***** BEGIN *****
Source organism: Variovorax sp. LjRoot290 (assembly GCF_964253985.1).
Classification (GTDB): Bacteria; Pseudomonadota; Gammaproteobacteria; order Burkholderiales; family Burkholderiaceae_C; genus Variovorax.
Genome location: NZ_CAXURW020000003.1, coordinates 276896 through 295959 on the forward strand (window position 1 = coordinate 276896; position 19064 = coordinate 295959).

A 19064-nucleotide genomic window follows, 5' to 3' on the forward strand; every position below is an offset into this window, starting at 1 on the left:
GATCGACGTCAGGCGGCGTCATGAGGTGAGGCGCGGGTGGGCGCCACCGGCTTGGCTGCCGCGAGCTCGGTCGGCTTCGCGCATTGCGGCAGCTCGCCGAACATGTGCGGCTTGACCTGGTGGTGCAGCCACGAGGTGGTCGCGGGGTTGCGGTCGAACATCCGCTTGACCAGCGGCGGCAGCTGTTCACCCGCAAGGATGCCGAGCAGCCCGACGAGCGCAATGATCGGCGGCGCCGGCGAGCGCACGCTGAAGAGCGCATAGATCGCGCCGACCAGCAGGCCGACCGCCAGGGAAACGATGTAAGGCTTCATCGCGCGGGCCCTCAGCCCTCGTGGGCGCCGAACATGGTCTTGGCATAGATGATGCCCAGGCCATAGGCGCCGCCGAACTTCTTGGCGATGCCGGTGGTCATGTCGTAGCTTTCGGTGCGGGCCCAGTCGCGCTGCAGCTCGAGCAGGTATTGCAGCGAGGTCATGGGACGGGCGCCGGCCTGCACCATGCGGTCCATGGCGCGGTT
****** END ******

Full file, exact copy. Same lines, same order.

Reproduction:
Source organism: Variovorax sp. LjRoot290 (assembly GCF_964253985.1).
Classification (GTDB): Bacteria; Pseudomonadota; Gammaproteobacteria; order Burkholderiales; family Burkholderiaceae_C; genus Variovorax.
Genome location: NZ_CAXURW020000003.1, coordinates 276896 through 295959 on the forward strand (window position 1 = coordinate 276896; position 19064 = coordinate 295959).

A 19064-nucleotide genomic window follows, 5' to 3' on the forward strand; every position below is an offset into this window, starting at 1 on the left:
GATCGACGTCAGGCGGCGTCATGAGGTGAGGCGCGGGTGGGCGCCACCGGCTTGGCTGCCGCGAGCTCGGTCGGCTTCGCGCATTGCGGCAGCTCGCCGAACATGTGCGGCTTGACCTGGTGGTGCAGCCACGAGGTGGTCGCGGGGTTGCGGTCGAACATCCGCTTGACCAGCGGCGGCAGCTGTTCACCCGCAAGGATGCCGAGCAGCCCGACGAGCGCAATGATCGGCGGCGCCGGCGAGCGCACGCTGAAGAGCGCATAGATCGCGCCGACCAGCAGGCCGACCGCCAGGGAAACGATGTAAGGCTTCATCGCGCGGGCCCTCAGCCCTCGTGGGCGCCGAACATGGTCTTGGCATAGATGATGCCCAGGCCATAGGCGCCGCCGAACTTCTTGGCGATGCCGGTGGTCATGTCGTAGCTTTCGGTGCGGGCCCAGTCGCGCTGCAGCTCGAGCAGGTATTGCAGCGAGGTCATGGGACGGGCGCCGGCCTGCACCATGCGGTCCATGGCGCGGTT